We conducted a systematic review and meta-analysis of the effect of SGLT2is on renal adverse events (AEs) in randomized controlled trials and controlled observational studies. PubMed, EMBASE, Cochrane library, and ClinicalTrials.gov were searched without date restriction until 27 September 2019. Data extraction was performed using a standardized data form, and any discrepancies were resolved by consensus. One hundred and twelve randomized trials (n = 96,722) and 4 observational studies with 5 cohorts (n = 83,934) with a minimum follow-up of 12 weeks that provided information on at least 1 adverse renal outcome (AKI, combined renal AE, or hypovolemia-related events) were included. In 30 trials, 410 serious AEs due to AKI were reported. SGLT2is reduced the odds of suffering AKI by 36% (odds ratio [OR] 0.64 [95% confidence interval (CI) 0.53–0.78], p < 0.001). A total of 1,089 AKI events of any severity (AEs and serious AEs [SAEs]) were published in 41 trials (OR 0.75 [95% CI 0.66–0.84], p < 0.001). Empagliflozin, dapagliflozin, and canagliflozin had a comparable benefit on the SAE and AE rate. AEs related to hypovolemia were more commonly reported in SGLT2i-treated patients (OR 1.20 [95% CI 1.10–1.31], p < 0.001). In the observational studies, 777 AKI events were reported. The odds of suffering AKI were reduced in patients receiving SGLT2is (OR 0.40 [95% CI 0.33–0.48], p < 0.001). Limitations of this study are the reliance on nonadjudicated safety endpoints, discrepant inclusion criteria and baseline hypoglycemic therapy between studies, inconsistent definitions of renal AEs and hypovolemia, varying follow-up times in different studies, and a lack of information on the severity of AKI (stages I–III).

Conclusions

SGLT2is reduced the odds of suffering AKI with and without hospitalization in randomized trials and the real-world setting, despite the fact that more AEs related to hypovolemia are reported.

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<![CDATA[Withdrawn medicines included in the essential medicines lists of 136 countries]]> https://www.researchpad.co/article/Nfc60a8e8-cffd-4562-8a11-e8128980c61b

Background

Essential medicines lists and related policies are intended to meet the priority health needs of populations and their implementation is associated with more appropriate use of medicines. The World Health Organization (WHO) recommends that countries carefully select the medicines to be included in their national essential medicines lists. Lists that are used to prioritize access to important treatments should not include medicines that have been withdrawn elsewhere because of an unfavourable benefit-to-harm balance; however, countries still list and use medicines that have been withdrawn worldwide. The objective of this study was to determine whether the national essential medicines lists of 137 countries include medicines that have been withdrawn in other countries.

Methods and findings

We performed an audit of national essential medicines lists for medicines that had been withdrawn. Medicines withdrawn from worldwide markets between 1953 and 2014 were identified using a systematic review of published literature and regulatory documents. The reviewers used sources including the WHO’s database of drugs, PubMed, and the websites of regulatory agencies to obtain information regarding adverse effects associated with the medicines, the year of first withdrawal, markets of withdrawal, and the level of evidence supporting each withdrawal. We recorded the number of countries with a withdrawn medicine included in their national medicines list, the number of withdrawn medicines included in each nation’s list, and the number of national essential medicines including each withdrawn medicine. 97 medicines were withdrawn in at least one country but still included in one more national essential medicines list. Of 137 countries with a national essential medicines list, 136 lists included at least one withdrawn medicine, with 54% of the lists containing 5 or fewer withdrawn medicines, and 27% including 10 or more withdrawn medicines. 11 medicines were withdrawn worldwide but still included on at least one national essential medicines list. Countries with longer essential medicines lists had more withdrawn medicines included in their lists.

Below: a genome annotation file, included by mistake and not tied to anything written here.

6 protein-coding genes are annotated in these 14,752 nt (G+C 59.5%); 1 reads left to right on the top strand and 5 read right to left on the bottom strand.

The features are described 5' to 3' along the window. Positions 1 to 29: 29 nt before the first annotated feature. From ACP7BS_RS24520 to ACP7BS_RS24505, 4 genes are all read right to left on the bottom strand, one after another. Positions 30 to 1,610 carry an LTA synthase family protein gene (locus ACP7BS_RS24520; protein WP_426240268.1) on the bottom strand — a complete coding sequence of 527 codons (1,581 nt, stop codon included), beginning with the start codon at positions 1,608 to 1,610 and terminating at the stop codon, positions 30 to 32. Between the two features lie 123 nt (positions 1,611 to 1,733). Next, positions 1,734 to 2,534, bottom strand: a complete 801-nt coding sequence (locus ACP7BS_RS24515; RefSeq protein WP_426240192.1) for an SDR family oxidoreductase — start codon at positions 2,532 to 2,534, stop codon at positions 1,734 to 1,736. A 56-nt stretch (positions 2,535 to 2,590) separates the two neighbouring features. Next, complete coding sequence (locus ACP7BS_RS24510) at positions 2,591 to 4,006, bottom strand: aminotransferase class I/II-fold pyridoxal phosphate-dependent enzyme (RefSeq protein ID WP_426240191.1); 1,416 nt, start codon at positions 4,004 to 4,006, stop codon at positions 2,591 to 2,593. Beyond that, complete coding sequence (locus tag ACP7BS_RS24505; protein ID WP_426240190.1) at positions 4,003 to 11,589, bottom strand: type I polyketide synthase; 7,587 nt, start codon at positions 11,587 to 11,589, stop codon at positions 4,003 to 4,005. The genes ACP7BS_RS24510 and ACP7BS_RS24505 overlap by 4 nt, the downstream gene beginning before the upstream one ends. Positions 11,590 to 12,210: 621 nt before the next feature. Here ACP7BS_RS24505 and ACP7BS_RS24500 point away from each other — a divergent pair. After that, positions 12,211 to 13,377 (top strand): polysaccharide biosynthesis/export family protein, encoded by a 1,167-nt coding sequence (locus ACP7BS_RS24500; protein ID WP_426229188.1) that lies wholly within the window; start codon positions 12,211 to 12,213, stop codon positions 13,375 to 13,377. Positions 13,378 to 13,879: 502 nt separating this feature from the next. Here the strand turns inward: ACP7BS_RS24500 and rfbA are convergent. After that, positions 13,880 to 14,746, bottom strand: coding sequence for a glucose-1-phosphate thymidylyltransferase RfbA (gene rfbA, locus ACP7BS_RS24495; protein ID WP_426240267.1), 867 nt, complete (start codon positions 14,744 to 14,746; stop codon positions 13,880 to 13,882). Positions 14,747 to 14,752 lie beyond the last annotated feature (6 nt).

Conclusions

This study found that withdrawn medicines are included in all but one national essential medicines list, representing a need for more stringent processes for selecting and removing medicines on these lists. Countries may wish to apply special scrutiny to medicines withdrawn in other nations when selecting medicines to include on their lists.

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<![CDATA[The validity, reliability and minimal clinically important difference of the patient specific functional scale in snake envenomation]]> https://www.researchpad.co/article/5c8823c4d5eed0c484638faf

Objective

Valid, reliable, and clinically relevant outcome measures are necessary in clinical studies of snake envenomation. The aim of this study was to evaluate the psychometric (validity and reliability) and clinimetric (minimal clinically important difference [MCID]) properties of the Patient-Specific Functional Scale (PSFS) in snakebite envenomation.

Methods

We performed a secondary analysis of two existing snakebite trials that measured clinical outcomes using the PSFS as well as other quality of life and functional assessments. Data were collected at 3, 7, 10, and 17 days. Reliability was determined using Cronbach’s alpha for internal consistency and the intraclass correlation coefficient (ICC) for temporal stability at 10 and 17 days. Validity was assessed using concurrent validity correlating with the other assessments. The MCID was evaluated using the following criteria: (1) the distribution of stable patients according to both standard error of measurement (SEM) and responsiveness techniques, and (2) anchor-based methods to compare between individuals and to detect discriminant ability of a positive change with a receiver operator characteristic (ROC) curve and optimal cutoff point.

Results

A total of 86 patients were evaluated in this study. The average PSFS scores were 5.37 (SD 3.23), 7.95 (SD 2.22), and 9.12 (SD 1.37) at 3, 7, and 10 days, respectively. Negligible floor effect was observed (maximum of 8% at 3 days); however, a ceiling effect was observed at 17 days (25%). The PSFS showed good reliability with an internal consistency of 0.91 (Cronbach’s alpha) (95% CI 0.88, 0.95) and a temporal stability of 0.83 (ICC) (95% CI 0.72, 0.89). The PSFS showed a strong positive correlation with quality of life and functional assessments. The MCID was approximately 1.0 for all methods.

Conclusions

With an MCID of approximately 1 point, the PSFS is a valid and reliable tool to assess quality of life and functionality in patients with snake envenomation.